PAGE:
Reconstruction of local and global marine paleoredox conditions for the northeast-Panthalassan (British Columbia, Canada) expression of the Toarcian Oceanic Anoxic Event using a multi-proxy approach
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The Toarcian Oceanic Anoxic Event (T-OAE) of the Early Jurassic is one of several Mesozoic instances of expanded ocean anoxia, coupled with feedbacks and perturbations in Earth’s systems. The drivers for these feedbacks are debated, but the general consensus is that the event is initially rooted in the emplacement of the Karoo–Ferrar large igneous province. The T-OAE is also linked to a second-order mass extinction in the marine and terrestrial realms. Study of the T-OAE aims to provide insight into the causes and consequences of the environmental changes, which may be applicable at present given that some of the characteristics of the T-OAE (e.g. carbon inputs leading to global warming) are reflected in the modern environment. The purpose of this study, which focused on an Early Jurassic section containing the T-OAE in northeastern British Columbia, was to provide extensive insight into the local depositional environment, as well as a glimpse at the global ocean paleoredox conditions across the duration of the event. In northeastern British Columbia, the Early Jurassic is divided into the Gordondale Member and Poker Chip Shale of the lower Fernie Formation. The studied drill core contains both members; the Gordondale is the basal member composed of organic-rich, calcareous mudstone, whereas the overlying Poker Chip shale is a siliceous mudstone to siltstone unit. To provide context for the T-OAE in the study core, organic carbon isotope compositions were profiled in search of a telltale negative carbon isotope excursion (N-CIE) which signals the event zenith. The event was identified by an N-CIE in the uppermost 7 meters of the Gordondale Member below the contact with the Poker Chip Shale. Local paleoenvironmental reconstruction was accomplished using elemental redox sensitive trace metal geochemistry to determine the redox regimes (oxic, suboxic, anoxic or euxinic) and hydrography (open versus restricted) of the depositional basin. The Gordondale Member was characterised as anoxic to euxinic. Elevated Mo and V (up to 370 µg/g and 2757 µg/g, respectively) suggested some intervals were deposited in an euxinic environment. The U and Re concentrations are also elevated in the euxinic intervals (up to 36 µg/g and 878 ng/g, respectively). Intervals with lower Mo and V concentrations (< 53 µg/g and < 289 µg/g, respectively) but elevated U and Re content (up to 33 µg/g and 287 ng/g, respectively) indicated anoxic (non-sulfidic) conditions. The Poker Chip Shale was characterised by suboxic conditions (moderate Mo, V, U, and Re concentrations; < 21 µg/g, < 248 µg/g, < 6.3 µg/g, 86 ng/g, respectively). The cored interval was characterised as having been deposited in an open marine upwelling zone environment. This interpretation is based on an Mo–U covariation trend similar to the modern North and South American Pacific coastal basins (e.g. California, Mexico, Peru), and a Cd–Mo covariation trend indicating substantial primary productivity as a result of upwelling nutrient-rich deep waters. The T-OAE was a period where seafloor anoxia and/or euxinia is thought to have expanded across the global oceans. An estimate of the global area of seafloor anoxia and euxinia can be obtained from recently-developed mass balance models for elemental Re and Mo. Samples deemed anoxic (enrichment factors of U > 3.6 and Re > 100) or euxinic (anoxic, and enrichment factor of V > 3, S/Fe > 1.15) were grouped stratigraphically by those which occurred before the N-CIE (“Pre-N-CIE”), and during the N-CIE (two groups, “lower N-CIE” and “upper N-CIE”). The results of the mass balance model illustrated an expansion of anoxic and euxinic seafloor areas at the onset of the N-CIE (Pre-N-CIE to lower N-CIE) from ~1% to 6% of the total seafloor area. This was followed by a contraction of the anoxic and euxinic seafloor areas from ~6% to 4% of the total seafloor area from the lower to upper portion of the N-CIE. An attempt to link the expansion of anoxic and euxinic seafloor areas to Karoo–Ferrar large igneous province activity was made using a sedimentary Hg proxy. Previous study indicated that the utility of the proxy may decrease with increasingly distal (deeper waters, farther offshore) marine deposition. No distinctive Hg signature was associated with the N-CIE in the study core. As the study core was interpreted as having been deposited in a deep water/offshore environment, the lack of a Hg signal for volcanic activity was possibly affected by distal deposition. Thus, no conclusions were drawn from sedimentary evidence of enhanced volcanic activity. While no direct link to the Karoo–Ferrar province was made within the core, the mass balance models suggest that the T-OAE was indeed a period of expanded anoxic/euxinic seafloor area, at least in part. The maximum 6% total seafloor area covered by anoxia/euxinia was most likely located along the continental margins, thus the deep waters of the abyssal plains and central ocean likely remained oxygenated. These findings have demonstrated that the T-OAE was a minor event relative to the well-known “Big 5” mass extinctions, yet it was still associated with biodiversity loss. By monitoring modern anoxic/euxinic seafloor area, it may become possible to track the changes in Earth’s systems through comparison with these ancient OAE events.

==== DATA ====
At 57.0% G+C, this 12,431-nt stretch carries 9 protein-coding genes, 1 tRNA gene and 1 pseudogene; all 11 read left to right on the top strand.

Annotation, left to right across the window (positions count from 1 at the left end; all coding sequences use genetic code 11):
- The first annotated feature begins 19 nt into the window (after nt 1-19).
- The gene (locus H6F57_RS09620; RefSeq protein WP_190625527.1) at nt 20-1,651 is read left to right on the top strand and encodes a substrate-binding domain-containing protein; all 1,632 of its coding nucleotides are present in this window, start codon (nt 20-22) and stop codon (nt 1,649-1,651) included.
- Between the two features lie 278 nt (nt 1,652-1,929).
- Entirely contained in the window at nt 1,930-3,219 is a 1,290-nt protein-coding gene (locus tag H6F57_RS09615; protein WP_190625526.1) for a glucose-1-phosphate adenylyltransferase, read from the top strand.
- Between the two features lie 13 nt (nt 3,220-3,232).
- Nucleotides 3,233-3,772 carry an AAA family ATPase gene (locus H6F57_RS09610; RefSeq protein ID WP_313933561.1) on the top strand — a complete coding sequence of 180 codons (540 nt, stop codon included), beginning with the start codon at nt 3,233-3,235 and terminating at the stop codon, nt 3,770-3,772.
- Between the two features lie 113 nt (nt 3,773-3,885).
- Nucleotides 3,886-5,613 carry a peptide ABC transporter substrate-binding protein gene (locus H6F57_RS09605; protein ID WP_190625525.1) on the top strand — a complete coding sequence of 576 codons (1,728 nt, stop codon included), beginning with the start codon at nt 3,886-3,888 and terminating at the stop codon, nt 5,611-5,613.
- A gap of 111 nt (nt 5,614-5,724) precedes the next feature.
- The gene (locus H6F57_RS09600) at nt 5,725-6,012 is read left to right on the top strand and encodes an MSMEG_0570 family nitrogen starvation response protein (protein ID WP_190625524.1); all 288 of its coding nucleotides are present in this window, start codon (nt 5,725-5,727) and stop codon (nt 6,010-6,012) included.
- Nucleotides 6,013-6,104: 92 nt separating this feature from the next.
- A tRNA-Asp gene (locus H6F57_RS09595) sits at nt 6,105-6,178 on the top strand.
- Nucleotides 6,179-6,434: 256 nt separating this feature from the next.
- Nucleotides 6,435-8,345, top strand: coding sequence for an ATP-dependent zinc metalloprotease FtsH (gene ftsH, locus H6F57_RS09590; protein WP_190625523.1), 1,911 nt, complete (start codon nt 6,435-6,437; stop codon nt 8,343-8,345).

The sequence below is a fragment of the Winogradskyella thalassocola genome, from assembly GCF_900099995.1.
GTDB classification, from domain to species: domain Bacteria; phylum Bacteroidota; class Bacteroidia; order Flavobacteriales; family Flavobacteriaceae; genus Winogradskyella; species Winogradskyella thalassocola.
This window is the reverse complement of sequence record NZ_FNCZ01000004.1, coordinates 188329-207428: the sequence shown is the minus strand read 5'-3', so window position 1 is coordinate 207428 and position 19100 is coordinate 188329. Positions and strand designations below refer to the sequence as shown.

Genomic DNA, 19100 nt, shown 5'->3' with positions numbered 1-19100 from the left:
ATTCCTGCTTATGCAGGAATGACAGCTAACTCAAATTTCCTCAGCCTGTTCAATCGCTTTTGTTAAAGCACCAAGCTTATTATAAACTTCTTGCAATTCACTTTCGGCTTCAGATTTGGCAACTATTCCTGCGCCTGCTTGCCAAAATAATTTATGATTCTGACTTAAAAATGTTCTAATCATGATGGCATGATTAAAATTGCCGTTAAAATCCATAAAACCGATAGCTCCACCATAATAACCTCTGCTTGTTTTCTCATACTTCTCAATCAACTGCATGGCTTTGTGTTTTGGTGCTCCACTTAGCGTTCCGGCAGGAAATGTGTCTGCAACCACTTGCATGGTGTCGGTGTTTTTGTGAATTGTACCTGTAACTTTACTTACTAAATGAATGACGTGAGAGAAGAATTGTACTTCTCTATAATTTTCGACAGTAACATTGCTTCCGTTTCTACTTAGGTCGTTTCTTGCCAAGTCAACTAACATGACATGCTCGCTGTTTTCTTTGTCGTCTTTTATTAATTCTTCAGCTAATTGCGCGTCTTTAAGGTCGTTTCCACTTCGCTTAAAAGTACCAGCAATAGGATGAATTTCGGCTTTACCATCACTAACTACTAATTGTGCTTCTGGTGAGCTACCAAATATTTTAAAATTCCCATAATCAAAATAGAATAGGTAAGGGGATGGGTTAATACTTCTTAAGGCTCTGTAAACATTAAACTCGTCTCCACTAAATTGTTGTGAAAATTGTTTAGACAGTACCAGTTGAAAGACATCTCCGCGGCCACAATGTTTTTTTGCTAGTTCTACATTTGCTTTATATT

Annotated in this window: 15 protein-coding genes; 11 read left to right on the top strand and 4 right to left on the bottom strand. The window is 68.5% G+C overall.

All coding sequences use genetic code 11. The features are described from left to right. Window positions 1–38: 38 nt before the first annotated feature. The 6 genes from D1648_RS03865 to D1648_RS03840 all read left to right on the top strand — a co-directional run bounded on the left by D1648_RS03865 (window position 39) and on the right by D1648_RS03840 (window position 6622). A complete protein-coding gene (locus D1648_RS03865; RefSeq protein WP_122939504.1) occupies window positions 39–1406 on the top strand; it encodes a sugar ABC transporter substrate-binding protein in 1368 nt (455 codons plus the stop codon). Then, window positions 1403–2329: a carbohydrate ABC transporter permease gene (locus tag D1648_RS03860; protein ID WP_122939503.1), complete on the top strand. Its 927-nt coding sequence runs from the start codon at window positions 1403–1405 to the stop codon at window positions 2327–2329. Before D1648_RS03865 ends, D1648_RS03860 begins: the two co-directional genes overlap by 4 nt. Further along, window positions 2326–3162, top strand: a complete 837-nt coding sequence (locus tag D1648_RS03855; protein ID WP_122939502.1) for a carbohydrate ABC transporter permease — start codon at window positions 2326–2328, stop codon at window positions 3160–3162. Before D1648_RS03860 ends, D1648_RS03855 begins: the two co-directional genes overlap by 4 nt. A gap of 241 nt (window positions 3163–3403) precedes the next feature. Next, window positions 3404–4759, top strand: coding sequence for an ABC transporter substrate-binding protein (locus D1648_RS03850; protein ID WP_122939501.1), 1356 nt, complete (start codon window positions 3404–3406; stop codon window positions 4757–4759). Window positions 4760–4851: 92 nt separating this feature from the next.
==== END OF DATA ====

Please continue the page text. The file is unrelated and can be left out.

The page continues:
Cite this version of the work
Alexandra Kunert (2020). Reconstruction of local and global marine paleoredox conditions for the northeast-Panthalassan (British Columbia, Canada) expression of the Toarcian Oceanic Anoxic Event using a multi-proxy approach. UWSpace. http://hdl.handle.net/10012/15547